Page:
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斎宮歴史博物館 > English > Excavation of the Saiku Site > The beginnings of the Saiku

The beginnings of the Saiku

The beginnings of the Saiku

Potteries in 7th century The oldest archaeological evidence related to the Saiku that has been found within the Saiku site is that of a fence from the end of the 7th century. The fence is thought to date roughly from the time of Princess Oku , the earliest documented Saio. Excavations have revealed that the Saiku was made larger and more elaborate in the 8th century, though its full size has yet to be established.
  In the neighborhood of the Saiku site are sites of many pottery workshops that produced hajiki, a type of reddish-brown, unglazed earthenware. Some theories suggest that these pottery workshops were associated with the Saiku.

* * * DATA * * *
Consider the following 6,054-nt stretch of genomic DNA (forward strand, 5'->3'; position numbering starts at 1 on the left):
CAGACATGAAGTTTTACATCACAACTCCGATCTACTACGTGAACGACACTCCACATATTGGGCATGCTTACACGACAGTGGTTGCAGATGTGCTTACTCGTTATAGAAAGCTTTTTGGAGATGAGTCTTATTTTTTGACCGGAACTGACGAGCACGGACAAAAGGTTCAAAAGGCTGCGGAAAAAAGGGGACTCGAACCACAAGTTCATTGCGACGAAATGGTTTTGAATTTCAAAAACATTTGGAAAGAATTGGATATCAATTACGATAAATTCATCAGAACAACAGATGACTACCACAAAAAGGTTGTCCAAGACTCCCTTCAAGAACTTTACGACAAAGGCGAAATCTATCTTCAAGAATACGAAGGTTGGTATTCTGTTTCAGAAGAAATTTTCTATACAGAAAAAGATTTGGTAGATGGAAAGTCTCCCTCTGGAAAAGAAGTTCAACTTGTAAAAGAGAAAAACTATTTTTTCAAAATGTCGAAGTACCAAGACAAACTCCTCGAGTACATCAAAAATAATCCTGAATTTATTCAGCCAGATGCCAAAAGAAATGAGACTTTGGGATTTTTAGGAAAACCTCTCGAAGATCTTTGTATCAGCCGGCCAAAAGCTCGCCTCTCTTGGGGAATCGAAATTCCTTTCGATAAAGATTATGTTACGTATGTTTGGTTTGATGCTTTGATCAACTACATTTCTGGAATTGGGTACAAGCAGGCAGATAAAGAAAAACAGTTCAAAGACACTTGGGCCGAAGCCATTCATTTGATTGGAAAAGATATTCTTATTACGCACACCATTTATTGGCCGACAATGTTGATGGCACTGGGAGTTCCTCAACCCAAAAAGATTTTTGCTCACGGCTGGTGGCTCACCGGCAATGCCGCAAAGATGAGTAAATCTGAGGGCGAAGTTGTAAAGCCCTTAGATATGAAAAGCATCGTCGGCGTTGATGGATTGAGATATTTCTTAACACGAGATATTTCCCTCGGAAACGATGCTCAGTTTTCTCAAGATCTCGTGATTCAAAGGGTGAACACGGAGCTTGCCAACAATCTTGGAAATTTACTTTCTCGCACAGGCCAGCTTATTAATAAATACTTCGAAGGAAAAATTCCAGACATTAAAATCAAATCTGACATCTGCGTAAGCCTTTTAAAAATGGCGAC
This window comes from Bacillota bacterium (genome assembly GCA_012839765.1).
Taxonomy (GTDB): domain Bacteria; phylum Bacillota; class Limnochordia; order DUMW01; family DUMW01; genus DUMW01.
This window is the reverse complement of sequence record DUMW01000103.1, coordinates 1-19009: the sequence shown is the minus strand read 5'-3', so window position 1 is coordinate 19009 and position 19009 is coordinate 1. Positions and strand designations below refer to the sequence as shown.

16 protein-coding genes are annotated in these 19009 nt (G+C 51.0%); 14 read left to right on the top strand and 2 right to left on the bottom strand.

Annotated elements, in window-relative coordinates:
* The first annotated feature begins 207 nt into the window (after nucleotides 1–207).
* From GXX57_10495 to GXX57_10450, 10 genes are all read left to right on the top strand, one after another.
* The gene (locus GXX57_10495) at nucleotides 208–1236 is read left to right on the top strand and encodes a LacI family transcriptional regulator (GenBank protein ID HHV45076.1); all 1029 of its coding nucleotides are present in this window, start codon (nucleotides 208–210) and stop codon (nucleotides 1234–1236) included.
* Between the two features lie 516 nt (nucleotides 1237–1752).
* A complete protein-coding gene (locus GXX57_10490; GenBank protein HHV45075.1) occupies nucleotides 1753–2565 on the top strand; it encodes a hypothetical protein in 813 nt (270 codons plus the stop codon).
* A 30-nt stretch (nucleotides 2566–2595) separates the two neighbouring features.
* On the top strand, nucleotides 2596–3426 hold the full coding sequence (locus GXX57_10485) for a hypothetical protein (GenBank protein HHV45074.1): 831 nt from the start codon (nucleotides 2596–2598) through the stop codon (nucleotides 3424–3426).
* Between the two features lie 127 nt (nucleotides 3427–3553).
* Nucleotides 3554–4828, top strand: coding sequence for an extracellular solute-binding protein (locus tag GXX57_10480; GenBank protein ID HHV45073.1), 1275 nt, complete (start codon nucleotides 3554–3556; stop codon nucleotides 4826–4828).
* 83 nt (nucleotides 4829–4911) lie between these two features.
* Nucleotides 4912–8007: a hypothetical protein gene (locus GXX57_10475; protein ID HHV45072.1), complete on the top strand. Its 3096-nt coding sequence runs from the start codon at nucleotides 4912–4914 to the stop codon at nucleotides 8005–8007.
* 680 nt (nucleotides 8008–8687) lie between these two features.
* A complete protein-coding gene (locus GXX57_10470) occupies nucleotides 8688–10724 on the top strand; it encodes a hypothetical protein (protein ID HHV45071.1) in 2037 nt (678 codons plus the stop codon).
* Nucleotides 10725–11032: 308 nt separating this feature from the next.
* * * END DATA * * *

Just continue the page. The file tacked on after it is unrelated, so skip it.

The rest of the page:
On display here are examples of hajiki retrieved from the site of the hajiki workshops. These are shown alongside examples of 7th and 8th century hajiki retrieved from the Saiku site.

Mokkan (wooden tablets)

Ancient people often used wooden tablets to write on, instead of paper, which was still rare and expensive. Excavated examples of inscribed wooden tablets are valuable sources of information for the study of ancient history. Unfortunately, however, not a single wooden tablet has yet been found at the Saiku site. The soil of the Saiku site has low moisture content due to its plateau location, a condition not conducive to the preservation of wooden objects.
  On display is a replica of a wooden tablet excavated at Asuka, one of the ancient capitals. The tablet is inscribed with the name Princess Oku , one of the imperial princesses who became a Saio.

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